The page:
May 2008
Volume 49, Issue 13
Free
ARVO Annual Meeting Abstract  |   May 2008
Patient-Physician Communication About Preventive Eye Care
Author Affiliations & Notes
  • N. J. Ellish
    Univ of Maryland Sch of Medicine, Baltimore, Maryland
    Ophthal and Vis Sciences,
  • R. Royak-Schaler
    Univ of Maryland Sch of Medicine, Baltimore, Maryland
    Epidemiology & Preventive Medicine,
  • Footnotes
    Commercial Relationships  N.J. Ellish, None; R. Royak-Schaler, None.
  • Footnotes
    Support  NIH Grant EY15899, Research to Prevent Blindness unrestricted grant
Investigative Ophthalmology & Visual Science May 2008, Vol.49, 4977. doi:https://doi.org/
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      N. J. Ellish, R. Royak-Schaler; Patient-Physician Communication About Preventive Eye Care. Invest. Ophthalmol. Vis. Sci. 2008;49(13):4977. doi: https://doi.org/.

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      © ARVO (1962-2015); The Authors (2016-present)

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Abstract

Purpose: : Doctor-patient communication has been shown to significantly affect patient decisions about their health practices and the health outcomes that are related to these decisions. This communication process regarding recommendations for dilated fundus examinations (DFEs) has not been investigated in the ophthalmologic scientific literature. This study was designed to investigate this gap in knowledge from the perspective of community-dwelling African Americans, 65 years and older.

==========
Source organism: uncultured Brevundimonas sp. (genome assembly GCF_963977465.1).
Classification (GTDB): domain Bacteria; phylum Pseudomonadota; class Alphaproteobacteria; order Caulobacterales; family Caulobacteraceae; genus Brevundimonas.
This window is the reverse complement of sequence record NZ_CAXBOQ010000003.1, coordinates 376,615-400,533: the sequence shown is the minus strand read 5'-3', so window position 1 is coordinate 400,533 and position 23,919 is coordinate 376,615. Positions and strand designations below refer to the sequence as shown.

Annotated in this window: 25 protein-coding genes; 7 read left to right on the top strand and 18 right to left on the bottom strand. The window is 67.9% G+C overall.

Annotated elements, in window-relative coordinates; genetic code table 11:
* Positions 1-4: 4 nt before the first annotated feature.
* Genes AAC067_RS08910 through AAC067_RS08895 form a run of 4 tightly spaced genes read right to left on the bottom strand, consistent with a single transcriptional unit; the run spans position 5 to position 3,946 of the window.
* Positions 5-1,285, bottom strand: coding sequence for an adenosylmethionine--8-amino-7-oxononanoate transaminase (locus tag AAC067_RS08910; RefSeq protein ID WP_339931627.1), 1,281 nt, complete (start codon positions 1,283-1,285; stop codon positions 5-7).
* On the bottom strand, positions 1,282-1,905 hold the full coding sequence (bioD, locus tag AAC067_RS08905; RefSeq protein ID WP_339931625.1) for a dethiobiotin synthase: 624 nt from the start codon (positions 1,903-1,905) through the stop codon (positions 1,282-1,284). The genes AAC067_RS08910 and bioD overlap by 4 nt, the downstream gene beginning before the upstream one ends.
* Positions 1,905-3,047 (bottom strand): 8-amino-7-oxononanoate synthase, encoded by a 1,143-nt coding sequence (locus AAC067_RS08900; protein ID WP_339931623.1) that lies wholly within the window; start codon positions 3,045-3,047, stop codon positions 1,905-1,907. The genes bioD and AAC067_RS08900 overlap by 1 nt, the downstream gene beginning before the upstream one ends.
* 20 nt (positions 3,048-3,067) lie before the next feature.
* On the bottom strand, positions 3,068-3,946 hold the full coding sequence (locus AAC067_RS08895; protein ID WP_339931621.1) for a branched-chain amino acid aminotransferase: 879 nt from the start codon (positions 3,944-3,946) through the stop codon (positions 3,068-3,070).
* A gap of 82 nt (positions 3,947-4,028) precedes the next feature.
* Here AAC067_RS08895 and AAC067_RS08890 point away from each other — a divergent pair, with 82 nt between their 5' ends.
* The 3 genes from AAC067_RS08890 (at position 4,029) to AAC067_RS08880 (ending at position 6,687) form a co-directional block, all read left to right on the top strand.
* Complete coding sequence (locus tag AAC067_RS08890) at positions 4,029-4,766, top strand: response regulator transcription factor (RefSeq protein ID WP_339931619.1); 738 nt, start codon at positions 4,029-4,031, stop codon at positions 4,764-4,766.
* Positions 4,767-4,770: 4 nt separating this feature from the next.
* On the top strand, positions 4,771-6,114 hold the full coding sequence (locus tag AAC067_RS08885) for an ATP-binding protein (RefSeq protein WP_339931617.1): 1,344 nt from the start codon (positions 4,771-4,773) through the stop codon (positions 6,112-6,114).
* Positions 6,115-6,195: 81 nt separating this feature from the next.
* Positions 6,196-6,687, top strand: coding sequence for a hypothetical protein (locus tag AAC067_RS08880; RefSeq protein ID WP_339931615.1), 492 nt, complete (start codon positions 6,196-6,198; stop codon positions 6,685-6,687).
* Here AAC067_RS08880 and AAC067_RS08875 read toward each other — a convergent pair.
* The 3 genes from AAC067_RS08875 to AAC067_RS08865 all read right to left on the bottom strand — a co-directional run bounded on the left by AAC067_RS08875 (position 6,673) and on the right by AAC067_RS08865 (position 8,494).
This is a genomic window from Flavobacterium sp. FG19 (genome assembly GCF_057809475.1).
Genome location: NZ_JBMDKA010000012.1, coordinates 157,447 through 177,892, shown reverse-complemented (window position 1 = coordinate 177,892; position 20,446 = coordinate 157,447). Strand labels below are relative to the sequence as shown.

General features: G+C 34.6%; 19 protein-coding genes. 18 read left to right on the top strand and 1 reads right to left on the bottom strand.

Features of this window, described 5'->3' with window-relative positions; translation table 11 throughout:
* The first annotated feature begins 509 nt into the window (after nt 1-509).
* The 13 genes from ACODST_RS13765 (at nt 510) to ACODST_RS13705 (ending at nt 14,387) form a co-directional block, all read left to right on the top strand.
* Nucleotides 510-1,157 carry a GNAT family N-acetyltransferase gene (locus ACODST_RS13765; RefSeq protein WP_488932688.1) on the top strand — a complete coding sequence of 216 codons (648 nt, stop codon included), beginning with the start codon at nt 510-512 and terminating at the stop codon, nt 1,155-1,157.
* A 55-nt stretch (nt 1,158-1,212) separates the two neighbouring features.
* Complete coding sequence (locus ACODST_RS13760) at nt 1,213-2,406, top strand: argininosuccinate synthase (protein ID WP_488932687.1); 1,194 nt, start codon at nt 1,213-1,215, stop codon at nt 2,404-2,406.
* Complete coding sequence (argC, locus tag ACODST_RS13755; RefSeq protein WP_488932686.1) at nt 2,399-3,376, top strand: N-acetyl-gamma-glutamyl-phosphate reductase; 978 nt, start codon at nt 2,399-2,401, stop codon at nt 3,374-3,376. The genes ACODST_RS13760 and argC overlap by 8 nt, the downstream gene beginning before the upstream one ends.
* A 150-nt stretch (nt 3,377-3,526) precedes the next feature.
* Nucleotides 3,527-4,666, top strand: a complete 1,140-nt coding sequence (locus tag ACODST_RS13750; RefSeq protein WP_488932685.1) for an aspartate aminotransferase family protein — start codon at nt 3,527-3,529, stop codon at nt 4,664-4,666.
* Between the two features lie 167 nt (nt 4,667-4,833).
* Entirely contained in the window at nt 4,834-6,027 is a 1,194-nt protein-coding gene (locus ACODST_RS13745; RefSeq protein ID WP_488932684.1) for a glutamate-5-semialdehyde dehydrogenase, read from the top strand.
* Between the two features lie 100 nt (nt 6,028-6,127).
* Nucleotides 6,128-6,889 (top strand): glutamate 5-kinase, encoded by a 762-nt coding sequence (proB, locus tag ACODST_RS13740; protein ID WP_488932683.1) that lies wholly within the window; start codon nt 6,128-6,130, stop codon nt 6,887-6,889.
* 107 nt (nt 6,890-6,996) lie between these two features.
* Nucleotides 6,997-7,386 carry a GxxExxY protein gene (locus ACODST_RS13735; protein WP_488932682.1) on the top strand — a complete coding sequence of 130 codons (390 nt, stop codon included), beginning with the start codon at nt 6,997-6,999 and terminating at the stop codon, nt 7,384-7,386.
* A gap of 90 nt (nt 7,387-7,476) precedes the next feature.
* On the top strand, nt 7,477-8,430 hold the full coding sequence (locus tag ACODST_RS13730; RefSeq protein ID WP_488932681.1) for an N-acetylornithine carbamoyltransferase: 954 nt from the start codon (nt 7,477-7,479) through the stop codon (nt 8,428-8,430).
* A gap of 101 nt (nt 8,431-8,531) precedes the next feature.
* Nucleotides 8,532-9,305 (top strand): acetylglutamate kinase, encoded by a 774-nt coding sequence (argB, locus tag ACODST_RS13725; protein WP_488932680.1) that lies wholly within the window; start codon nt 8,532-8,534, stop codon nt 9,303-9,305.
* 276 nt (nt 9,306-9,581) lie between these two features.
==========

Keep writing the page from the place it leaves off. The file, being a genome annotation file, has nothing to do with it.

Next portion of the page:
Methods: : Between June 2006 and September 2007, 330 participants who had not had a DEE in the past two years were recruited from community venues. Participants were administered a questionnaire to collect information about their interaction with the health care system.

Results: : Our study population was predominantly female, with a mean age of 72.1 years. Twenty-eight people (9%) reported having glaucoma and 71 had diabetes (22%), with 11 participants reporting diabetic retinopathy (DR). Twenty-two percent reported never having had a DFE. Regarding their interaction with the health care system, 94% stated they had personal physicians whom they saw for their routine medical care. However, only 12% had been told to get a DFE by their physicians. The majority reported not being told about their risk factors for developing glaucoma (85%) or DR (66% of the diabetics). Of the 102 participants (32%) who stated they had problems seeing even with their glasses, 66% reported this had been ongoing for more than one year. In addition, only 20% of participants had discussed their eye concerns with their regular doctors. Thirty-seven percent of the participants expressed a preference for doctor-controlled medical decision-making.

Conclusions: : Physicians who deliver primary care to older African American patients should confirm that they have had a recent DFE and assess any vision problems they may be having. Our data suggest that many individuals in this population who have eye disease or are having vision problems do not report these concerns or request guidance for dealing with them from their primary care providers.

Keywords: clinical (human) or epidemiologic studies: health care delivery/economics/manpower 
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